Thursday, June 17, 2010

Customizing Error Messages in Xtext 1.0

As the Eclipse Helios Release is around the corner I'll use the chance to describe some nice odds and ends in Xtext 1.0. One of which is a newly introduced API that allows to customize the default messages for parse errors and linking diagnostics.

If you try to read erroneous models, you'll get annotations for syntax errors and linking problems in the editor by default. These error messages are not always the most meaningful ones from a user's point of view. Furthermore it was not possible to i18n them. This was changed with Xtext 1.0 by means of two newly introduced customization hooks.

Users who want to alter the default messages that the parser produces may implement a so called ISyntaxErrorMessageProvider which allows to change the wording of syntax errors and messages from the value converter.

The implementor has the current state of the parser at hand to produce a meaningful message for the user. Basically any information is available to compute the SyntaxErrorMessage. She is free to use the intermediate semantic model, the attached node model that reflects the parsed tokens, or the really low level stream that the parser works with.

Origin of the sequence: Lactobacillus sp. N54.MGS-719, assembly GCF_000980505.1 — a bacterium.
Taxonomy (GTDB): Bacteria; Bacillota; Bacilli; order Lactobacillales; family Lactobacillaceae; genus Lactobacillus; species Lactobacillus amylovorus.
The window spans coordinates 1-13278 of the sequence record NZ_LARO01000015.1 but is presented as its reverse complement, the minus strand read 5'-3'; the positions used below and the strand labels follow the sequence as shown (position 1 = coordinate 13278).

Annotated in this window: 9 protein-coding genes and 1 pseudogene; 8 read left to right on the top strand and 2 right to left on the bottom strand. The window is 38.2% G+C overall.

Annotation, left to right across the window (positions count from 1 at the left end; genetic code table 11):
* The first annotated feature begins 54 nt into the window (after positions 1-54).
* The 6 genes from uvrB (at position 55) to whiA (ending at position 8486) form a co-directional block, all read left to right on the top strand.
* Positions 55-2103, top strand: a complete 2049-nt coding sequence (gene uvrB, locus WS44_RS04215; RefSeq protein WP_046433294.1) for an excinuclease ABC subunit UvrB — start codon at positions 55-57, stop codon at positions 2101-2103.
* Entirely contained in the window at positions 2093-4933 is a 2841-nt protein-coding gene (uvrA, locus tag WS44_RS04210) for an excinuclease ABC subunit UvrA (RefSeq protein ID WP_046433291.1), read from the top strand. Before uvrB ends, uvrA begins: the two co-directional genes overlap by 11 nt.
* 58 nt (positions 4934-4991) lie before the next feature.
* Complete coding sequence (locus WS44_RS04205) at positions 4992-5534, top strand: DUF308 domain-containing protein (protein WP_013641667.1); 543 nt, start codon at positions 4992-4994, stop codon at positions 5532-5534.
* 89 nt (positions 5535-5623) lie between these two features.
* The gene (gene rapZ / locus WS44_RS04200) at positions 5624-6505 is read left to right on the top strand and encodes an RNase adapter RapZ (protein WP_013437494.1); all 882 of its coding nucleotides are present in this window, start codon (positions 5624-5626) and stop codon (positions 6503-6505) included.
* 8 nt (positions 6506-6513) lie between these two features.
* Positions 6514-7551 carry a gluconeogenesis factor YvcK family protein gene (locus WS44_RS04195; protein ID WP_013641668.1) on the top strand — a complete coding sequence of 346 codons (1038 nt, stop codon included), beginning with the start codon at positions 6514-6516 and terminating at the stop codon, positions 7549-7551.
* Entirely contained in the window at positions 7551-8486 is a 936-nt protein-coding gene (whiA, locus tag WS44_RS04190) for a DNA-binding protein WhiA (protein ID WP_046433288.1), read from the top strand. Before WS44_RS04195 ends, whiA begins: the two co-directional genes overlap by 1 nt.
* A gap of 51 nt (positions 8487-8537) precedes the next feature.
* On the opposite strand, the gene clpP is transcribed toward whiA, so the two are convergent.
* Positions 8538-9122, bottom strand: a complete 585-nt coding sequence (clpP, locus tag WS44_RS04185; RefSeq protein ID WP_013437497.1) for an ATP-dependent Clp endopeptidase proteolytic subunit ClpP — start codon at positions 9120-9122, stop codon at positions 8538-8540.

Especially handy is the option to assign an issue code to a syntax error message. This is the constant that a quick fix refers to, to solve your models syntactic problems easily. Assuming you evolve the syntax of your language, you may want to define such quick fixes that migrate old files to the new notation. Of course there are more use cases such as mandatory keyword sequences at the end of an element.

There is another component that produces default error messages: If the linker cannot resolve an EMF proxy when navigating a cross reference, it will create an error diagnostic, too. We used the same pattern to allow clients to customize this message.

Again, every piece of information is available in the context, that is passed to the message provider and of course it is possible to assign an issue code to the linking diagnostic. Even more, clients may choose to reduce the severity of the linking problem to a warning. Languages that support a kind of dynamic invoke like C# may establish real links for the statically bound features but ignore unresolved references for dynamic parts.

Both APIs may come quite handy if you want to i18n your applicaton or tailor the error messages that are presented to the user.

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